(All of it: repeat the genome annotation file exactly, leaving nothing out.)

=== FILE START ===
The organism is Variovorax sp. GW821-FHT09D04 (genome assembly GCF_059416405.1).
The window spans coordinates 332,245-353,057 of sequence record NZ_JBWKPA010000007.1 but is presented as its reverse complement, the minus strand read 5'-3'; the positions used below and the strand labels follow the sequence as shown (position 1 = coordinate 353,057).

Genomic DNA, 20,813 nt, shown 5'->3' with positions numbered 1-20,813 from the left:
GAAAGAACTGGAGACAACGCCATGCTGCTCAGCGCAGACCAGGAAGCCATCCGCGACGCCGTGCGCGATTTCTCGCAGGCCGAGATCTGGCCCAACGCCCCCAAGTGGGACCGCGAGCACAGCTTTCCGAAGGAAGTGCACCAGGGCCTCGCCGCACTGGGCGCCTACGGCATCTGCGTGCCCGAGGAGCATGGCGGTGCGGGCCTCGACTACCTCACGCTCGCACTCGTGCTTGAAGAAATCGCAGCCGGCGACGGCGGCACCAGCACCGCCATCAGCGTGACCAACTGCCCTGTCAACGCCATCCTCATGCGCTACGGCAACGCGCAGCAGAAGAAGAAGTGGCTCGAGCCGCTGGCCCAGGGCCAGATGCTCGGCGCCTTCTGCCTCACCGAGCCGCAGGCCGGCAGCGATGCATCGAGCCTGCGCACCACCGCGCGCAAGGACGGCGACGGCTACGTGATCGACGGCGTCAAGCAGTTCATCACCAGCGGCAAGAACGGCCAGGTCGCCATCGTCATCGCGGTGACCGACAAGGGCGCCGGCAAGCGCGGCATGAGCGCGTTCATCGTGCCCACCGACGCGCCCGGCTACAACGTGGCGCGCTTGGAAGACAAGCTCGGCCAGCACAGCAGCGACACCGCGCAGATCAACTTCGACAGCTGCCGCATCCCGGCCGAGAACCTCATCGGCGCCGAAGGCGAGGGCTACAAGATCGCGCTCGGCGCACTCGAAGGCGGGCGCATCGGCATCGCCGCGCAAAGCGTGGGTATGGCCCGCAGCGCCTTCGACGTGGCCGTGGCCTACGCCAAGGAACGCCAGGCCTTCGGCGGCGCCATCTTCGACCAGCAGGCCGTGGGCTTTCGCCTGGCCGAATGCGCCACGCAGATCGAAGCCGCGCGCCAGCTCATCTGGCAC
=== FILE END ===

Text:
The organism is Variovorax sp. GW821-FHT09D04 (genome assembly GCF_059416405.1).
The window spans coordinates 332,245-353,057 of sequence record NZ_JBWKPA010000007.1 but is presented as its reverse complement, the minus strand read 5'-3'; the positions used below and the strand labels follow the sequence as shown (position 1 = coordinate 353,057).

Genomic DNA, 20,813 nt, shown 5'->3' with positions numbered 1-20,813 from the left:
GAAAGAACTGGAGACAACGCCATGCTGCTCAGCGCAGACCAGGAAGCCATCCGCGACGCCGTGCGCGATTTCTCGCAGGCCGAGATCTGGCCCAACGCCCCCAAGTGGGACCGCGAGCACAGCTTTCCGAAGGAAGTGCACCAGGGCCTCGCCGCACTGGGCGCCTACGGCATCTGCGTGCCCGAGGAGCATGGCGGTGCGGGCCTCGACTACCTCACGCTCGCACTCGTGCTTGAAGAAATCGCAGCCGGCGACGGCGGCACCAGCACCGCCATCAGCGTGACCAACTGCCCTGTCAACGCCATCCTCATGCGCTACGGCAACGCGCAGCAGAAGAAGAAGTGGCTCGAGCCGCTGGCCCAGGGCCAGATGCTCGGCGCCTTCTGCCTCACCGAGCCGCAGGCCGGCAGCGATGCATCGAGCCTGCGCACCACCGCGCGCAAGGACGGCGACGGCTACGTGATCGACGGCGTCAAGCAGTTCATCACCAGCGGCAAGAACGGCCAGGTCGCCATCGTCATCGCGGTGACCGACAAGGGCGCCGGCAAGCGCGGCATGAGCGCGTTCATCGTGCCCACCGACGCGCCCGGCTACAACGTGGCGCGCTTGGAAGACAAGCTCGGCCAGCACAGCAGCGACACCGCGCAGATCAACTTCGACAGCTGCCGCATCCCGGCCGAGAACCTCATCGGCGCCGAAGGCGAGGGCTACAAGATCGCGCTCGGCGCACTCGAAGGCGGGCGCATCGGCATCGCCGCGCAAAGCGTGGGTATGGCCCGCAGCGCCTTCGACGTGGCCGTGGCCTACGCCAAGGAACGCCAGGCCTTCGGCGGCGCCATCTTCGACCAGCAGGCCGTGGGCTTTCGCCTGGCCGAATGCGCCACGCAGATCGAAGCCGCGCGCCAGCTCATCTGGCAC